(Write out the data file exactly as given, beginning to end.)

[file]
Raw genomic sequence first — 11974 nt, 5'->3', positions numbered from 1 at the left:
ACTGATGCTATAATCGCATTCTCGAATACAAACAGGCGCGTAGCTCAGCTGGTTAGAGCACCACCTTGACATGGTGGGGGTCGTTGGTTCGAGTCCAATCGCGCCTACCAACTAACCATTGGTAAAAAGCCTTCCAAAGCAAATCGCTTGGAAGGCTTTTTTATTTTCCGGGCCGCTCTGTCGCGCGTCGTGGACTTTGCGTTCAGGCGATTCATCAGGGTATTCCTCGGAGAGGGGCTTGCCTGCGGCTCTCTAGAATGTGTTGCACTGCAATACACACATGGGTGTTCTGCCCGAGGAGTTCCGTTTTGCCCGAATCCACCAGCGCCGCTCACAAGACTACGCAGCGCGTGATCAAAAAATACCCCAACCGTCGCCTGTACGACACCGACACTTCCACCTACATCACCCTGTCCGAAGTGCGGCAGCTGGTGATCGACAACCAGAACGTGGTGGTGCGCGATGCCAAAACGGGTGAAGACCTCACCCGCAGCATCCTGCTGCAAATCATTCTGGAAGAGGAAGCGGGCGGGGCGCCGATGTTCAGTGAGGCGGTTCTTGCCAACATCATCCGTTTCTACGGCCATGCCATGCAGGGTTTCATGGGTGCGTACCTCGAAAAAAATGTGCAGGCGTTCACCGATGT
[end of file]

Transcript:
Raw genomic sequence first — 11974 nt, 5'->3', positions numbered from 1 at the left:
ACTGATGCTATAATCGCATTCTCGAATACAAACAGGCGCGTAGCTCAGCTGGTTAGAGCACCACCTTGACATGGTGGGGGTCGTTGGTTCGAGTCCAATCGCGCCTACCAACTAACCATTGGTAAAAAGCCTTCCAAAGCAAATCGCTTGGAAGGCTTTTTTATTTTCCGGGCCGCTCTGTCGCGCGTCGTGGACTTTGCGTTCAGGCGATTCATCAGGGTATTCCTCGGAGAGGGGCTTGCCTGCGGCTCTCTAGAATGTGTTGCACTGCAATACACACATGGGTGTTCTGCCCGAGGAGTTCCGTTTTGCCCGAATCCACCAGCGCCGCTCACAAGACTACGCAGCGCGTGATCAAAAAATACCCCAACCGTCGCCTGTACGACACCGACACTTCCACCTACATCACCCTGTCCGAAGTGCGGCAGCTGGTGATCGACAACCAGAACGTGGTGGTGCGCGATGCCAAAACGGGTGAAGACCTCACCCGCAGCATCCTGCTGCAAATCATTCTGGAAGAGGAAGCGGGCGGGGCGCCGATGTTCAGTGAGGCGGTTCTTGCCAACATCATCCGTTTCTACGGCCATGCCATGCAGGGTTTCATGGGTGCGTACCTCGAAAAAAATGTGCAGGCGTTCACCGATGT